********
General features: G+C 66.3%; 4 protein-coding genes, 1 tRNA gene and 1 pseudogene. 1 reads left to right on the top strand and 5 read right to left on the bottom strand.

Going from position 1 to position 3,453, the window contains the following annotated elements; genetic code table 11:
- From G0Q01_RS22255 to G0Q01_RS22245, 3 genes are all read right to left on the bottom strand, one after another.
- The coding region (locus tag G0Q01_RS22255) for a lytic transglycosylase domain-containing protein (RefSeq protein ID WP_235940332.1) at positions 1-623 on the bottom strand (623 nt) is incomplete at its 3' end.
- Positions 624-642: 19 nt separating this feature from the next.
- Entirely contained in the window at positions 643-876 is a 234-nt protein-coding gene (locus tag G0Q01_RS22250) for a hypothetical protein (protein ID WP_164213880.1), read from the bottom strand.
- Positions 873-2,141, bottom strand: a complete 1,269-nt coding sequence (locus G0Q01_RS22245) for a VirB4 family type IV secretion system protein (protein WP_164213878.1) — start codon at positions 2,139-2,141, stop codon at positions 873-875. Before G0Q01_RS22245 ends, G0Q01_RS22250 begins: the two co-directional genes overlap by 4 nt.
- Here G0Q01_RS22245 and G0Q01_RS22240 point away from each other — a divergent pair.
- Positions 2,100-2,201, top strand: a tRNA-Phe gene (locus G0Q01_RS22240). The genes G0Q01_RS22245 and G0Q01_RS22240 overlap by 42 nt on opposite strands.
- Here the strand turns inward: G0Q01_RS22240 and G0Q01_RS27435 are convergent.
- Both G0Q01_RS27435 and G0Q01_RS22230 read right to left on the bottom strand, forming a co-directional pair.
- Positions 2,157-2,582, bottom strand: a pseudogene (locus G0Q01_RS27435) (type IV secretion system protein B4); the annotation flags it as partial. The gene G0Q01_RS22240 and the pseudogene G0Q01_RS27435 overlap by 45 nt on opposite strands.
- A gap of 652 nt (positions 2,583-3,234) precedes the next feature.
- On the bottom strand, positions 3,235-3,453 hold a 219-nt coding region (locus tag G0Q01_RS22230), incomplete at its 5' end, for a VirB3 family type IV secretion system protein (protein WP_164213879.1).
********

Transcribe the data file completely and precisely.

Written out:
General features: G+C 66.3%; 4 protein-coding genes, 1 tRNA gene and 1 pseudogene. 1 reads left to right on the top strand and 5 read right to left on the bottom strand.

Going from position 1 to position 3,453, the window contains the following annotated elements; genetic code table 11:
- From G0Q01_RS22255 to G0Q01_RS22245, 3 genes are all read right to left on the bottom strand, one after another.
- The coding region (locus tag G0Q01_RS22255) for a lytic transglycosylase domain-containing protein (RefSeq protein ID WP_235940332.1) at positions 1-623 on the bottom strand (623 nt) is incomplete at its 3' end.
- Positions 624-642: 19 nt separating this feature from the next.
- Entirely contained in the window at positions 643-876 is a 234-nt protein-coding gene (locus tag G0Q01_RS22250) for a hypothetical protein (protein ID WP_164213880.1), read from the bottom strand.
- Positions 873-2,141, bottom strand: a complete 1,269-nt coding sequence (locus G0Q01_RS22245) for a VirB4 family type IV secretion system protein (protein WP_164213878.1) — start codon at positions 2,139-2,141, stop codon at positions 873-875. Before G0Q01_RS22245 ends, G0Q01_RS22250 begins: the two co-directional genes overlap by 4 nt.
- Here G0Q01_RS22245 and G0Q01_RS22240 point away from each other — a divergent pair.
- Positions 2,100-2,201, top strand: a tRNA-Phe gene (locus G0Q01_RS22240). The genes G0Q01_RS22245 and G0Q01_RS22240 overlap by 42 nt on opposite strands.
- Here the strand turns inward: G0Q01_RS22240 and G0Q01_RS27435 are convergent.
- Both G0Q01_RS27435 and G0Q01_RS22230 read right to left on the bottom strand, forming a co-directional pair.
- Positions 2,157-2,582, bottom strand: a pseudogene (locus G0Q01_RS27435) (type IV secretion system protein B4); the annotation flags it as partial. The gene G0Q01_RS22240 and the pseudogene G0Q01_RS27435 overlap by 45 nt on opposite strands.
- A gap of 652 nt (positions 2,583-3,234) precedes the next feature.
- On the bottom strand, positions 3,235-3,453 hold a 219-nt coding region (locus tag G0Q01_RS22230), incomplete at its 5' end, for a VirB3 family type IV secretion system protein (protein WP_164213879.1).